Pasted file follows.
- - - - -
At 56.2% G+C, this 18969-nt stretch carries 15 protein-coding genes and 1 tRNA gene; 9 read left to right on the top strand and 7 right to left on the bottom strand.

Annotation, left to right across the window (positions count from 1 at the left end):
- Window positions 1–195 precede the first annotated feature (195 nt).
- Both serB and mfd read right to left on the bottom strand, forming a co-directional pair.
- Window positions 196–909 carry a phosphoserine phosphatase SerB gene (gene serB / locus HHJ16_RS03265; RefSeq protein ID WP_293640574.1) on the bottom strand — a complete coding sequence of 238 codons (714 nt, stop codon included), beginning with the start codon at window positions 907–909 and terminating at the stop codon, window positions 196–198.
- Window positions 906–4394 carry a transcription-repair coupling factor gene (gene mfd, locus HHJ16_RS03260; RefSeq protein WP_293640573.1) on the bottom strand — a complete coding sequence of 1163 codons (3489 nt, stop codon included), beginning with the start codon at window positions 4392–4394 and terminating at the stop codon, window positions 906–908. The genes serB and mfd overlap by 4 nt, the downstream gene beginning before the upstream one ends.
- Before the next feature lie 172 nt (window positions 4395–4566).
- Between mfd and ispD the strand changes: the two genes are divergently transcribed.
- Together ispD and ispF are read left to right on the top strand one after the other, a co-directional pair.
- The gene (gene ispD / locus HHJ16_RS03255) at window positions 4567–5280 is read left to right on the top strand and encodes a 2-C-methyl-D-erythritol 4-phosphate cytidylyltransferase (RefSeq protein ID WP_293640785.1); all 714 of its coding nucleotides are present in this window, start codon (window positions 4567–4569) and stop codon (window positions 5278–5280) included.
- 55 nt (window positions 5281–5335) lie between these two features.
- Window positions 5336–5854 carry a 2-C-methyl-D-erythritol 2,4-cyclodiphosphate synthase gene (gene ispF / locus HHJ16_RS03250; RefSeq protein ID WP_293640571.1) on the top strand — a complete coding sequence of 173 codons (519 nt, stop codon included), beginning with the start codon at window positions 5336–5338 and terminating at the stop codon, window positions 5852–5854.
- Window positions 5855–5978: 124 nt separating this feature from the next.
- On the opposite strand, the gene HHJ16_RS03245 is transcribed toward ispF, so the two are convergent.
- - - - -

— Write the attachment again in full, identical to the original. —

At 56.2% G+C, this 18969-nt stretch carries 15 protein-coding genes and 1 tRNA gene; 9 read left to right on the top strand and 7 right to left on the bottom strand.

Annotation, left to right across the window (positions count from 1 at the left end):
- Window positions 1–195 precede the first annotated feature (195 nt).
- Both serB and mfd read right to left on the bottom strand, forming a co-directional pair.
- Window positions 196–909 carry a phosphoserine phosphatase SerB gene (gene serB / locus HHJ16_RS03265; RefSeq protein ID WP_293640574.1) on the bottom strand — a complete coding sequence of 238 codons (714 nt, stop codon included), beginning with the start codon at window positions 907–909 and terminating at the stop codon, window positions 196–198.
- Window positions 906–4394 carry a transcription-repair coupling factor gene (gene mfd, locus HHJ16_RS03260; RefSeq protein WP_293640573.1) on the bottom strand — a complete coding sequence of 1163 codons (3489 nt, stop codon included), beginning with the start codon at window positions 4392–4394 and terminating at the stop codon, window positions 906–908. The genes serB and mfd overlap by 4 nt, the downstream gene beginning before the upstream one ends.
- Before the next feature lie 172 nt (window positions 4395–4566).
- Between mfd and ispD the strand changes: the two genes are divergently transcribed.
- Together ispD and ispF are read left to right on the top strand one after the other, a co-directional pair.
- The gene (gene ispD / locus HHJ16_RS03255) at window positions 4567–5280 is read left to right on the top strand and encodes a 2-C-methyl-D-erythritol 4-phosphate cytidylyltransferase (RefSeq protein ID WP_293640785.1); all 714 of its coding nucleotides are present in this window, start codon (window positions 4567–4569) and stop codon (window positions 5278–5280) included.
- 55 nt (window positions 5281–5335) lie between these two features.
- Window positions 5336–5854 carry a 2-C-methyl-D-erythritol 2,4-cyclodiphosphate synthase gene (gene ispF / locus HHJ16_RS03250; RefSeq protein ID WP_293640571.1) on the top strand — a complete coding sequence of 173 codons (519 nt, stop codon included), beginning with the start codon at window positions 5336–5338 and terminating at the stop codon, window positions 5852–5854.
- Window positions 5855–5978: 124 nt separating this feature from the next.
- On the opposite strand, the gene HHJ16_RS03245 is transcribed toward ispF, so the two are convergent.